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seen Apr 5 at 11:26

Mar
27
comment How useful is NIST's Randomness Beacon for cryptographic use?
It is too convenient to claim it is a 'prototype' or 'research' project. I think it was released at a time before the NSA leaks and designed to prey on the gullibility of users who might be inclined to use it due to NIST's trusted name stamped on it. The many unknowns about its inner workings, potential for insider knowledge of numbers before they are available, potential for insider manipulation of the numbers, potential use of a Dual EC DRBG standard for generating the numbers that can contain a kleptographic backdoor, all have the trademark signatures of NSA involvement from the start...
Mar
27
comment How useful is NIST's Randomness Beacon for cryptographic use?
The "seedValue" is the hashed output of the entropy source and DRBG. This must be the random 512 bits that the users of the system want. This seedValue is what could be replaced entirely by an insider. It's not needed to manipulate the entropy input into the DRBG. The "signatureValue" is an RSA signature computed over the version, frequency, timeStamp, randomValue, previousHashValue & errorCode. The "outputValue" is the SHA-512 hash of the "signatureValue" as a 64 byte string. They can not be expecting users to use the "outputValue" (the hash of an RSA signature as their "random bits")...
Mar
27
comment How useful is NIST's Randomness Beacon for cryptographic use?
It gets new entropy from the entanglement source to form the next seed for the dubious Dual EC DRBG, which then outputs the new 512 bits of entropy. Surely it hashes and signs only the most recent 512 bits of DRBG output with the past random bits and current timestamp to form a MAC. In which case the output of the DRBG being assumedly random could be replaced without anyone knowing. Surely it doesn't include the past outputs of random bits, current timestamp and signature as part of the seed into the next DRBG output... If it was doing that, then it sounds more like a PRNG rather than a TRNG.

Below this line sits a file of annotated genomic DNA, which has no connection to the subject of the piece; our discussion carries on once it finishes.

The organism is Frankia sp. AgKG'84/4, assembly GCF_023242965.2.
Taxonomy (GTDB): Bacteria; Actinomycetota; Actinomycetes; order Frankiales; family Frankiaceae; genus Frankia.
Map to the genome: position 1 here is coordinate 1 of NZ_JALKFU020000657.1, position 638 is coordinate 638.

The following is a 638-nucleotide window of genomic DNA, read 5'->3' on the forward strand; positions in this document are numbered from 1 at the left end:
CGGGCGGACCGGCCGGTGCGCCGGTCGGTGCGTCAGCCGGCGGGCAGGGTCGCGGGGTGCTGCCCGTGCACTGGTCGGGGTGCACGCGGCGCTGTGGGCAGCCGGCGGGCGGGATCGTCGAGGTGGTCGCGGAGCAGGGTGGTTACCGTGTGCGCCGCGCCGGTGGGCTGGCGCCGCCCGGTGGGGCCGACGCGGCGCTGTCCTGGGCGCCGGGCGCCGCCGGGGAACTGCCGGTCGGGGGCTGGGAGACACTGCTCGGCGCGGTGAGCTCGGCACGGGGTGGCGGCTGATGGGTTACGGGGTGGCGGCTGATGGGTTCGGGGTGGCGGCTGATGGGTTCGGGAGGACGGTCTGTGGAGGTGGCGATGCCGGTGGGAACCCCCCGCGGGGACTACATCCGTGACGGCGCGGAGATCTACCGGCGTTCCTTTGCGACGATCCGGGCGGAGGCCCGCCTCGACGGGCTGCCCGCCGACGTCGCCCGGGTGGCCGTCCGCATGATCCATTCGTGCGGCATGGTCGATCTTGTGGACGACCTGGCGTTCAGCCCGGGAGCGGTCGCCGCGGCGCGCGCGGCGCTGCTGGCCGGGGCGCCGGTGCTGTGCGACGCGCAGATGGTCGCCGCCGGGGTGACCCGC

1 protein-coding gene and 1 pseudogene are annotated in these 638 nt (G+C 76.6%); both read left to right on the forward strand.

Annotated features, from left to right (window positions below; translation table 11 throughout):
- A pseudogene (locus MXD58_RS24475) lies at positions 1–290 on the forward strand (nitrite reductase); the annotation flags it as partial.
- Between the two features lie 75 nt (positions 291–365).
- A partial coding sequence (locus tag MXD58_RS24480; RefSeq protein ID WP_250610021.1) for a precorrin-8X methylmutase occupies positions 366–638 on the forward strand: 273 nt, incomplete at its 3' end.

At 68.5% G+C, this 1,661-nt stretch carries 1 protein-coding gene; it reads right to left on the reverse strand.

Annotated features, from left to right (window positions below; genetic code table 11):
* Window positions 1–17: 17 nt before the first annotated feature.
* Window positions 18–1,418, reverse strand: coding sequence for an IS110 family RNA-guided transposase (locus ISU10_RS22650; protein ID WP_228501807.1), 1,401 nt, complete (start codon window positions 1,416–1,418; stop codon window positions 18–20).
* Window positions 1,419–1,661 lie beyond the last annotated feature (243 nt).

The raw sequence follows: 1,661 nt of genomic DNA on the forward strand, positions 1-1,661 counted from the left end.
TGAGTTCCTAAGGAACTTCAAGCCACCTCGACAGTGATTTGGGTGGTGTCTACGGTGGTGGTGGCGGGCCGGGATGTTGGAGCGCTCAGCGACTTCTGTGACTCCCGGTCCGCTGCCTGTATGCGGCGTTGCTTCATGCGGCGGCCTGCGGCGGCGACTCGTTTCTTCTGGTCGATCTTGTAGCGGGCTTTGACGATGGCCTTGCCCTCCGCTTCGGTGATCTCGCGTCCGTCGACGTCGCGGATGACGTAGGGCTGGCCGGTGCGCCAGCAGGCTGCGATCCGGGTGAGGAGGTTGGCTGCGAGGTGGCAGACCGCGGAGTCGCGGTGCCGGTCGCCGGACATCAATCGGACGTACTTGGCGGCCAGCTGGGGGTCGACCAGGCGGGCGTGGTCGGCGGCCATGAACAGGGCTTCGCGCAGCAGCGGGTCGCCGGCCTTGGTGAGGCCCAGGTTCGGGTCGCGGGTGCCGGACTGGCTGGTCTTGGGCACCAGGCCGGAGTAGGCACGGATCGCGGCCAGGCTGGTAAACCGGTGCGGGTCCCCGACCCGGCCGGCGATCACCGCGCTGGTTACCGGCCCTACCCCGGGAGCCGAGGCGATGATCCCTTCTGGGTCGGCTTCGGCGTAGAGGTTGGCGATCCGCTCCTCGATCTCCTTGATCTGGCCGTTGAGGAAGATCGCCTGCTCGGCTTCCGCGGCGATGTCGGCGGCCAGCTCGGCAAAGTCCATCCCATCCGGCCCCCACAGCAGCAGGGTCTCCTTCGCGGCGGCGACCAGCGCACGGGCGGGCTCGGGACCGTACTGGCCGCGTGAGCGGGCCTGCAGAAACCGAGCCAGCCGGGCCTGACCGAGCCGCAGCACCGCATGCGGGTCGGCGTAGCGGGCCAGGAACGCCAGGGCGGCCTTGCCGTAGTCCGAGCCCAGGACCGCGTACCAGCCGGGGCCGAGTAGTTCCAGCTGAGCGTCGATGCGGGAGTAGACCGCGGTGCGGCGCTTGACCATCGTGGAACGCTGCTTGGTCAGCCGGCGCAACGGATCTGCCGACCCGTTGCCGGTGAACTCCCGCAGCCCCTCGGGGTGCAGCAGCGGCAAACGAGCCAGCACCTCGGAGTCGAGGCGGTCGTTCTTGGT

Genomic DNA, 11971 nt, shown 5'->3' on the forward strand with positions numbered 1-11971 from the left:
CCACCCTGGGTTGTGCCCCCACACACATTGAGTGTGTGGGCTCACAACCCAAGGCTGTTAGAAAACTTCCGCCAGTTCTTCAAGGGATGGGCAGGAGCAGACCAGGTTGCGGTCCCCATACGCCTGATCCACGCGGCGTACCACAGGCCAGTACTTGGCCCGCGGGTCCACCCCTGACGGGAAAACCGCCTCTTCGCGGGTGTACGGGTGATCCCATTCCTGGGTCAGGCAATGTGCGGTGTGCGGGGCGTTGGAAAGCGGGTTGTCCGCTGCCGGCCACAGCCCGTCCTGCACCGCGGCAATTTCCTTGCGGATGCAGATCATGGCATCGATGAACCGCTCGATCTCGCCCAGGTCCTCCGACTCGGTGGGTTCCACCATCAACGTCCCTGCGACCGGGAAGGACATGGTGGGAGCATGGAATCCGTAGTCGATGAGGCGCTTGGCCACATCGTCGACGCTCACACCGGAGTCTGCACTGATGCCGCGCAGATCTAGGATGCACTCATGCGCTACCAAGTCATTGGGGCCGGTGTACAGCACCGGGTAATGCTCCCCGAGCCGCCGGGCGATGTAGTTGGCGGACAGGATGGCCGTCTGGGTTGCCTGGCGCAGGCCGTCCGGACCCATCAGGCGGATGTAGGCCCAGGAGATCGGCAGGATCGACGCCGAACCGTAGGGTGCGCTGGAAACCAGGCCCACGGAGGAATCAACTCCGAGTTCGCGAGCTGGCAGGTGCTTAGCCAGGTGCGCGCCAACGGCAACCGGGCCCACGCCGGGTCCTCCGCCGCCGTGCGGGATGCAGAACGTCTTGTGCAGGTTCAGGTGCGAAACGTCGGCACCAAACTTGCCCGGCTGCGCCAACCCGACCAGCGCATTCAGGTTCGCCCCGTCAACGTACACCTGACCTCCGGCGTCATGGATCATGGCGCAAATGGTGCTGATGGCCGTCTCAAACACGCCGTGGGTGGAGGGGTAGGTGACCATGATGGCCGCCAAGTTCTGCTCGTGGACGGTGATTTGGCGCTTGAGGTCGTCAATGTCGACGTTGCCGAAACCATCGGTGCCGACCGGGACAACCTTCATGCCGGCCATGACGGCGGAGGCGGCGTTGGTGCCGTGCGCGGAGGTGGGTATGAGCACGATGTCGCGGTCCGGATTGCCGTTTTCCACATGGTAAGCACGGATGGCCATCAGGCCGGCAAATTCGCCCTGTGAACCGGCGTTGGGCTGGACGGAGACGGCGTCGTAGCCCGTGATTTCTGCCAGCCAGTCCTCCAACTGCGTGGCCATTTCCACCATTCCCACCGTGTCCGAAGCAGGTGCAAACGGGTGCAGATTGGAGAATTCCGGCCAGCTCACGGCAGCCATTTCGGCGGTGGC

Mar
26
comment How useful is NIST's Randomness Beacon for cryptographic use?
Good answer. I think there is another security problem. Within the 60s delay period, NIST would have access to the system and source code thus they could strategically alter the future random output to whatever they wanted suit their purpose. Even with the 'Unpredictable Sampling' applications linked above I could imagine a few scenarios where a company could pay off an employee inside the NIST to cook the next number and have a particular item/location scanned/checked. Even other agencies like the DEA might have need of "parallel constructions" under the pretense of "random" searches.
Mar
25
awarded  Critic
Mar
20
comment CryptoJS.AES result always has same first few bytes?
Wouldn't that be a pretty easy distinguisher to tell if they're using this library and algorithm (AES) if it's always appending that text to the front of the ciphertext?
Mar
1
answered Estimating random number entropy for input into 256 bit hash
Feb
7
comment Is 80 bits of key size considered safe against brute force attacks?
See Bruce Schneier's quote "It took the academic community two decades to figure out that the NSA "tweaks" actually improved the security of DES. This means that back in the '70s, the National Security Agency was two decades ahead of the state of the art." NSA knew about differential cryptanalysis in the 70s and IBM who were assisting NSA at the time with security clearance.
Feb
7
comment Is 80 bits of key size considered safe against brute force attacks?